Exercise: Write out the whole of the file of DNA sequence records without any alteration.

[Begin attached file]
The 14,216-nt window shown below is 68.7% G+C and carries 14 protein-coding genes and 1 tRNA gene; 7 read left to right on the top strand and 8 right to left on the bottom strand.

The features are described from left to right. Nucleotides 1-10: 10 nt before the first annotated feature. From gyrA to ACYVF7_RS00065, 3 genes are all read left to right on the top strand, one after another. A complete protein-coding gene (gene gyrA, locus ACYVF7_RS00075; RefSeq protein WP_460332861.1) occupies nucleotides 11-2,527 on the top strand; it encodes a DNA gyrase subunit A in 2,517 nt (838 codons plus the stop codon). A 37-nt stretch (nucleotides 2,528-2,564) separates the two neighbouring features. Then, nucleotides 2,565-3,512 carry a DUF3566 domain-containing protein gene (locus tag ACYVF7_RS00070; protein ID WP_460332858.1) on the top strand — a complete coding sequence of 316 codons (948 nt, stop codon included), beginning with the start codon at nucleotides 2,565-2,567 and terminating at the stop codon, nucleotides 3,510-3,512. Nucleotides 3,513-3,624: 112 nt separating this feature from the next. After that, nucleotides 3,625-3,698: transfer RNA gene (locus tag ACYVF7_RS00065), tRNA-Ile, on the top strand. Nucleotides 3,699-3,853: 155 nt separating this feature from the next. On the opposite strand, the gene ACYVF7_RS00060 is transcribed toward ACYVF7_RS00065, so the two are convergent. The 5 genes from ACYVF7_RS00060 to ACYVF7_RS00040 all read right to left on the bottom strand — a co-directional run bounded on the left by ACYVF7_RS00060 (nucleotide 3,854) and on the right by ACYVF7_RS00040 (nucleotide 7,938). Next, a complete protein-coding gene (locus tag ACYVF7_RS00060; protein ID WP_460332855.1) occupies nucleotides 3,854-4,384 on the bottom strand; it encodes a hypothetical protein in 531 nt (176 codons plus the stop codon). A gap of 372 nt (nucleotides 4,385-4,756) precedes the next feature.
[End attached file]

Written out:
The 14,216-nt window shown below is 68.7% G+C and carries 14 protein-coding genes and 1 tRNA gene; 7 read left to right on the top strand and 8 right to left on the bottom strand.

The features are described from left to right. Nucleotides 1-10: 10 nt before the first annotated feature. From gyrA to ACYVF7_RS00065, 3 genes are all read left to right on the top strand, one after another. A complete protein-coding gene (gene gyrA, locus ACYVF7_RS00075; RefSeq protein WP_460332861.1) occupies nucleotides 11-2,527 on the top strand; it encodes a DNA gyrase subunit A in 2,517 nt (838 codons plus the stop codon). A 37-nt stretch (nucleotides 2,528-2,564) separates the two neighbouring features. Then, nucleotides 2,565-3,512 carry a DUF3566 domain-containing protein gene (locus tag ACYVF7_RS00070; protein ID WP_460332858.1) on the top strand — a complete coding sequence of 316 codons (948 nt, stop codon included), beginning with the start codon at nucleotides 2,565-2,567 and terminating at the stop codon, nucleotides 3,510-3,512. Nucleotides 3,513-3,624: 112 nt separating this feature from the next. After that, nucleotides 3,625-3,698: transfer RNA gene (locus tag ACYVF7_RS00065), tRNA-Ile, on the top strand. Nucleotides 3,699-3,853: 155 nt separating this feature from the next. On the opposite strand, the gene ACYVF7_RS00060 is transcribed toward ACYVF7_RS00065, so the two are convergent. The 5 genes from ACYVF7_RS00060 to ACYVF7_RS00040 all read right to left on the bottom strand — a co-directional run bounded on the left by ACYVF7_RS00060 (nucleotide 3,854) and on the right by ACYVF7_RS00040 (nucleotide 7,938). Next, a complete protein-coding gene (locus tag ACYVF7_RS00060; protein ID WP_460332855.1) occupies nucleotides 3,854-4,384 on the bottom strand; it encodes a hypothetical protein in 531 nt (176 codons plus the stop codon). A gap of 372 nt (nucleotides 4,385-4,756) precedes the next feature.